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Wednesday, July 2, 2008

Looking at Faith Through the Brain

Harvard psychiatrist Dr. George Vaillant was on WBUR's "On Point" with guest host Jane Clayson yesterday, making the case that we're hard-wired for spirituality, which he defines in terms of positive emotions like trust, hope, love, and joy. These positive emotions—which are present in our hymns and songs, but not in psychiatric textbooks—are remarkably adaptive and housed in a different part of the brain (the limbic system) than the creeds and dogmas of our religious beliefs (which are housed in the neocortex), he says. Vaillant fleshes out this argument, looking at faith through neuroscience, in his new book Spiritual Evolution, which draws a strong distinction between spirituality and religion. "Like breathing, our spirituality is common to us all," he writes. "On the one hand, religion asks us to learn from the experience of our tribe; spirituality urges us to savor our own experience. On the other hand, religious helps us to mistrust the experience of other tribes; spirituality helps us to regard the experience of our foreigner as valuable too." The book, Vaillant says, is written for readers "seeking to have both their spiritual hearts and their scientific intellects taken seriously," and its goal is to "restore our faith in spirituality as an essential human striving." —Heather Wax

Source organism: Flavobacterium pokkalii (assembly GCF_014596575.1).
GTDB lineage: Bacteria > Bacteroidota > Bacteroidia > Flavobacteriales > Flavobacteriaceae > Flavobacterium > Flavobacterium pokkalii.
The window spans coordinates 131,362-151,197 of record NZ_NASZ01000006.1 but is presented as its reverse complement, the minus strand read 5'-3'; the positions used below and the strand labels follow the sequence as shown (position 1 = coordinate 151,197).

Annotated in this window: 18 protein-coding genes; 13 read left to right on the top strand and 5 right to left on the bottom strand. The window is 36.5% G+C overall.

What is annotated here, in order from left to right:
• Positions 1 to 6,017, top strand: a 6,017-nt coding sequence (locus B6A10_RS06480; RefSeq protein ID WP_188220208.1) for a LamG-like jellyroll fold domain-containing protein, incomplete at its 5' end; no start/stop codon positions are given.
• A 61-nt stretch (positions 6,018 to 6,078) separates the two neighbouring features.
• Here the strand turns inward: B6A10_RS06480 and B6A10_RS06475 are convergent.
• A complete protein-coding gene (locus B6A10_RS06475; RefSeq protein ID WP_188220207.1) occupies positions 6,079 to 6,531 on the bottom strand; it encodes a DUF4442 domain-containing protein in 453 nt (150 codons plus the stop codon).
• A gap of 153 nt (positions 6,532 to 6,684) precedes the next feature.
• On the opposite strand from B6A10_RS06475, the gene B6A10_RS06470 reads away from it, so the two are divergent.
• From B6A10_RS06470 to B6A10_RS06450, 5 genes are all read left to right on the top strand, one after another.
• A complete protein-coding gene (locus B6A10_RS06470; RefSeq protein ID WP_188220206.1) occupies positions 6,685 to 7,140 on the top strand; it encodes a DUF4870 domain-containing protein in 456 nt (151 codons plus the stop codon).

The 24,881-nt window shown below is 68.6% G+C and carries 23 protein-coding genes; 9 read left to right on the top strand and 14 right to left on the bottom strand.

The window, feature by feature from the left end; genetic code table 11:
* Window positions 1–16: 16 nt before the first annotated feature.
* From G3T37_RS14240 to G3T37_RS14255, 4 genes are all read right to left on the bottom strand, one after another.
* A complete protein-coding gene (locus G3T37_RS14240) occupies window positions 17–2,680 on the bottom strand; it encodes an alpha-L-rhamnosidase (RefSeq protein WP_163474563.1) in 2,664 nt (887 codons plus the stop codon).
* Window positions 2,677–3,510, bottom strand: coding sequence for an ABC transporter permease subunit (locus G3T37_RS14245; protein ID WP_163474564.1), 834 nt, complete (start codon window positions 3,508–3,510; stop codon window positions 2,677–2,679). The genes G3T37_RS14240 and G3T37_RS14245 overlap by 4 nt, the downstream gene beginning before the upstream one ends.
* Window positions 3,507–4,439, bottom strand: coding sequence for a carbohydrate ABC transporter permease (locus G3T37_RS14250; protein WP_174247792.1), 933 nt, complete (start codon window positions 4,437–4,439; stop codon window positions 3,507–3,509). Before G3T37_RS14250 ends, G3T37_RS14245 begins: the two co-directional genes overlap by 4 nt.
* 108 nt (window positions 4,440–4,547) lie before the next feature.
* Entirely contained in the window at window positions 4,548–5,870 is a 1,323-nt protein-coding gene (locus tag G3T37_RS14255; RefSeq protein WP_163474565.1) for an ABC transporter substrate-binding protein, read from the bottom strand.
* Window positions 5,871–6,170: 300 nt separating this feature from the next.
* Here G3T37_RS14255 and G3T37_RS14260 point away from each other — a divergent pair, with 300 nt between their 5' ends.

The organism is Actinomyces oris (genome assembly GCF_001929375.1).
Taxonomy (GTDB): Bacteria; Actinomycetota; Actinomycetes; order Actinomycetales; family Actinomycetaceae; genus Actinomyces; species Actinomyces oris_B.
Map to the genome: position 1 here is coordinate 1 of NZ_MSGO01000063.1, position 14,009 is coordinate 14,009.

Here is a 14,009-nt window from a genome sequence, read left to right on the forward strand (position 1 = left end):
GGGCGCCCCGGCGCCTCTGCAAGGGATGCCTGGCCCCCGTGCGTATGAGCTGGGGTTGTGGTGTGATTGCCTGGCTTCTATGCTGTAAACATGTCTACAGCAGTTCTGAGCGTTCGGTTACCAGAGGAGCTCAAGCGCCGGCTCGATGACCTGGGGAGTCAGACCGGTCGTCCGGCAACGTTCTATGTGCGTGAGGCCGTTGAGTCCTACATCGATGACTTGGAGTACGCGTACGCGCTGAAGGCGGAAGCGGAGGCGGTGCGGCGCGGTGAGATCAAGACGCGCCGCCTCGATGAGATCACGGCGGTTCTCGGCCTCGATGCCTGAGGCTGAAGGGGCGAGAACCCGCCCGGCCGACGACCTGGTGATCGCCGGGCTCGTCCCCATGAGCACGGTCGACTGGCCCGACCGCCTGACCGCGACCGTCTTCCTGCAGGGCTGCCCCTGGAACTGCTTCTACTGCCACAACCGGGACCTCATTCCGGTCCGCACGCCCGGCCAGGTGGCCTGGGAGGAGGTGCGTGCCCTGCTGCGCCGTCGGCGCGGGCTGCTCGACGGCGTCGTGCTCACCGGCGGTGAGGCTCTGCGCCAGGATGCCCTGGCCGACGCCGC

Anonymous said...

I so agree that there is a true distinction between spirituality and religiosity - and I also agree with the definition given in this abstract. I think God had spirituality in mind when he spoke to the people of Israel so many thousands of years ago -- but it is hard for us to stay spiritual -- so much easier to go into religiosity. Thank you for this important study!